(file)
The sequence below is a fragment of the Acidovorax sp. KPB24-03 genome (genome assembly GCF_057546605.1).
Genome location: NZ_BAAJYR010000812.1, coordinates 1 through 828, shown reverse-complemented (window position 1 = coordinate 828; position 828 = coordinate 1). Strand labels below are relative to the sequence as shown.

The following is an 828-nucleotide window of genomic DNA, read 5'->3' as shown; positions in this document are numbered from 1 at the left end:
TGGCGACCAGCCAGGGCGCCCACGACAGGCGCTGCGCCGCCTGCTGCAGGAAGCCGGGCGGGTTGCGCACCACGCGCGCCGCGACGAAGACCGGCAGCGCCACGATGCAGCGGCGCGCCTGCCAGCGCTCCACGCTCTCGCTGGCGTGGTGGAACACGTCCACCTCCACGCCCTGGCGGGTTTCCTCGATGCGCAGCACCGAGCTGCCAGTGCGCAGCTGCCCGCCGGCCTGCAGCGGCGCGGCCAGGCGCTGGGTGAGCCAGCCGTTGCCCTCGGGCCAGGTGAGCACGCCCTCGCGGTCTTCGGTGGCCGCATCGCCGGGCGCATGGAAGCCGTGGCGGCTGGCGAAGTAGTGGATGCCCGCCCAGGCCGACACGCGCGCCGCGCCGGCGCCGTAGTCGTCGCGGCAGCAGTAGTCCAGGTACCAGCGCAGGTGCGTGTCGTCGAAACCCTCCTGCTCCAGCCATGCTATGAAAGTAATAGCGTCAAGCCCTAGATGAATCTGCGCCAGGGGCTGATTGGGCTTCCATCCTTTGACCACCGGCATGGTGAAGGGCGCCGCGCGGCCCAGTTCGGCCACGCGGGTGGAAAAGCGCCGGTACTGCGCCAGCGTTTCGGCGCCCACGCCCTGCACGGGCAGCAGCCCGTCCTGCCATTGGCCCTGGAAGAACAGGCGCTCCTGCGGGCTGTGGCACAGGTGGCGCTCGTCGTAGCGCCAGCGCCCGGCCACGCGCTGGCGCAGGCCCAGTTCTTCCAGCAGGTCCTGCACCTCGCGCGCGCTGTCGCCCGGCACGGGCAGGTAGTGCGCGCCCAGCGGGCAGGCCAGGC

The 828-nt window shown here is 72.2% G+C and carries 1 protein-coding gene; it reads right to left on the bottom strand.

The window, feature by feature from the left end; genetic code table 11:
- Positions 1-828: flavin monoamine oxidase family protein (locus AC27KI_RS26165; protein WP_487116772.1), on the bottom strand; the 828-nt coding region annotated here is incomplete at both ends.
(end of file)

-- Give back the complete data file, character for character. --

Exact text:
The sequence below is a fragment of the Acidovorax sp. KPB24-03 genome (genome assembly GCF_057546605.1).
Genome location: NZ_BAAJYR010000812.1, coordinates 1 through 828, shown reverse-complemented (window position 1 = coordinate 828; position 828 = coordinate 1). Strand labels below are relative to the sequence as shown.

The following is an 828-nucleotide window of genomic DNA, read 5'->3' as shown; positions in this document are numbered from 1 at the left end:
TGGCGACCAGCCAGGGCGCCCACGACAGGCGCTGCGCCGCCTGCTGCAGGAAGCCGGGCGGGTTGCGCACCACGCGCGCCGCGACGAAGACCGGCAGCGCCACGATGCAGCGGCGCGCCTGCCAGCGCTCCACGCTCTCGCTGGCGTGGTGGAACACGTCCACCTCCACGCCCTGGCGGGTTTCCTCGATGCGCAGCACCGAGCTGCCAGTGCGCAGCTGCCCGCCGGCCTGCAGCGGCGCGGCCAGGCGCTGGGTGAGCCAGCCGTTGCCCTCGGGCCAGGTGAGCACGCCCTCGCGGTCTTCGGTGGCCGCATCGCCGGGCGCATGGAAGCCGTGGCGGCTGGCGAAGTAGTGGATGCCCGCCCAGGCCGACACGCGCGCCGCGCCGGCGCCGTAGTCGTCGCGGCAGCAGTAGTCCAGGTACCAGCGCAGGTGCGTGTCGTCGAAACCCTCCTGCTCCAGCCATGCTATGAAAGTAATAGCGTCAAGCCCTAGATGAATCTGCGCCAGGGGCTGATTGGGCTTCCATCCTTTGACCACCGGCATGGTGAAGGGCGCCGCGCGGCCCAGTTCGGCCACGCGGGTGGAAAAGCGCCGGTACTGCGCCAGCGTTTCGGCGCCCACGCCCTGCACGGGCAGCAGCCCGTCCTGCCATTGGCCCTGGAAGAACAGGCGCTCCTGCGGGCTGTGGCACAGGTGGCGCTCGTCGTAGCGCCAGCGCCCGGCCACGCGCTGGCGCAGGCCCAGTTCTTCCAGCAGGTCCTGCACCTCGCGCGCGCTGTCGCCCGGCACGGGCAGGTAGTGCGCGCCCAGCGGGCAGGCCAGGC

The 828-nt window shown here is 72.2% G+C and carries 1 protein-coding gene; it reads right to left on the bottom strand.

The window, feature by feature from the left end; genetic code table 11:
- Positions 1-828: flavin monoamine oxidase family protein (locus AC27KI_RS26165; protein WP_487116772.1), on the bottom strand; the 828-nt coding region annotated here is incomplete at both ends.